Photo: Library of Congress
Other than the trillion dollar coin idea, there hasn’t really been that much discussion about the debt ceiling, and how it’s going to be raised in just over a month’s time.But that’s about to change, as Congress whirrs back to life.
And a new report fro Politico’s Mike Allen and Jim Vandehei paints a picture of a House caucus eager to go past the brink, if that’s what it takes to force spending cuts.
Some of the lines from the report include:
— “The idea of allowing the country to default by refusing to increase the debt limit is getting more widespread and serious traction among House Republicans than people realise.”
— “Republican leadership officials, in a series of private meetings and conversations this past week, warned that the White House, much less the broader public, doesn’t understand how hard it will be to talk restive conservatives off the fiscal ledge.”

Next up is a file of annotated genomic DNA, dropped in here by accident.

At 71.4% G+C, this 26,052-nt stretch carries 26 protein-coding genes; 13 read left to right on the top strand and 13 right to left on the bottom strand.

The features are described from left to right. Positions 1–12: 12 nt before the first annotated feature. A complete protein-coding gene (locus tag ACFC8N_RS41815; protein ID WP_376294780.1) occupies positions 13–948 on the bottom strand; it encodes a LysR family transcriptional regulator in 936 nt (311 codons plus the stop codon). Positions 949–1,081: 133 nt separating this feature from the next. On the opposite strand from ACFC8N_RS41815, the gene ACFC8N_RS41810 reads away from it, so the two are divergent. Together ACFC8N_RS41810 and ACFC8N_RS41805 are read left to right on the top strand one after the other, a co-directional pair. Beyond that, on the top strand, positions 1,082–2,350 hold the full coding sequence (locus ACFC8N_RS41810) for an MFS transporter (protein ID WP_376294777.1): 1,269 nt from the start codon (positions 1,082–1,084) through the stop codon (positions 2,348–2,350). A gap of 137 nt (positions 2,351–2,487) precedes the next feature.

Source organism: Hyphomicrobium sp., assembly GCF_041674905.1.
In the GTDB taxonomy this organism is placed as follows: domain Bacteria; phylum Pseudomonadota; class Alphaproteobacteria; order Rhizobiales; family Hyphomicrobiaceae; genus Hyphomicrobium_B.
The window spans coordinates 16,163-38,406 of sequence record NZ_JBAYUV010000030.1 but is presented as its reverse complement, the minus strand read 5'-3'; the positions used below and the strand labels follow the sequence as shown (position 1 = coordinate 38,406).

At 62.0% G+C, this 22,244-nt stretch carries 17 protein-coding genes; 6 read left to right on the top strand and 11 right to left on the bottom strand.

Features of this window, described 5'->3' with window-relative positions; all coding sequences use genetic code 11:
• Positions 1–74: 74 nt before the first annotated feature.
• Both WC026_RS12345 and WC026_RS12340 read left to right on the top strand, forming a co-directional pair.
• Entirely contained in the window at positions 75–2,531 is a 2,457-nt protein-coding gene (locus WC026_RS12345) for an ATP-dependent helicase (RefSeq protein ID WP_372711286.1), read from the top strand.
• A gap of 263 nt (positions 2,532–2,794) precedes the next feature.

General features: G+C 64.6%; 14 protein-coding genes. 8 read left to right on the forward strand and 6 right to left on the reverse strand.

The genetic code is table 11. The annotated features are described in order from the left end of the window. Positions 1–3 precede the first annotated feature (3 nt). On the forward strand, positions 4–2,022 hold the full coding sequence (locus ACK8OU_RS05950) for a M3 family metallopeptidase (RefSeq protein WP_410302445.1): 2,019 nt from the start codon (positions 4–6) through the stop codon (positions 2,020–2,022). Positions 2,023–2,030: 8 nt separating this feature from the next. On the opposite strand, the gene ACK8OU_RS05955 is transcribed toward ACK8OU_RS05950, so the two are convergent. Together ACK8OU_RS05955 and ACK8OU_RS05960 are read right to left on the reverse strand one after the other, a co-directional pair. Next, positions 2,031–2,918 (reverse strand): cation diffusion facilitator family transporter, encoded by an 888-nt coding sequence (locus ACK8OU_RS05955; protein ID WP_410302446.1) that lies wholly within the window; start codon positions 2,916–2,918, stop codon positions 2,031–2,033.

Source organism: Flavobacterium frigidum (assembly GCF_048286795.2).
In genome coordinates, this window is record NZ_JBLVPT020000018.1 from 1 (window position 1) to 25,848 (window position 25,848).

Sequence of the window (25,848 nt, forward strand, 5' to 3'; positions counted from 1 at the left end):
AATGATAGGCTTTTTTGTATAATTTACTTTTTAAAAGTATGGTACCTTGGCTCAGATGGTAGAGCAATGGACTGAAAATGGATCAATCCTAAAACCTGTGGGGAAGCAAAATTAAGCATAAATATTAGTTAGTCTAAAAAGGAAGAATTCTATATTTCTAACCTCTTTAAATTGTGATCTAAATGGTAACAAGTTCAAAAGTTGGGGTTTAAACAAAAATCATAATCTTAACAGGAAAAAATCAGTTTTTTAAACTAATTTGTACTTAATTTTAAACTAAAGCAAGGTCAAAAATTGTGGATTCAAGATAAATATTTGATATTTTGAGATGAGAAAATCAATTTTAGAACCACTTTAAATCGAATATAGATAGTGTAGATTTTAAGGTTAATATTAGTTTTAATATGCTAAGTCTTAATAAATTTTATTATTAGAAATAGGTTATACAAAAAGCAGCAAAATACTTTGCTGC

— “GOP officials said more than half of their members are prepared to allow default unless Obama agrees to dramatic cuts he has repeatedly said he opposes”
Not all of the commentary is off the record.
“For too long, the pitch was, we’ll deal with it next time,” said Rep. Jason Chaffetz, a conservative from Utah. He said GOP lawmakers are prepared to shut things down or even default if Obama doesn’t bend on spending. “No one wants to default, but we are not going to continue to give the president a limitless credit card.”
For now markets haven’t cared much about the debt ceiling.
But with headlines like this coming out, and The White House now having ruled out the two most likely options for breaking the debt ceiling (the 14th Amendment and the coin), it will be interesting to see if markets start to freak.
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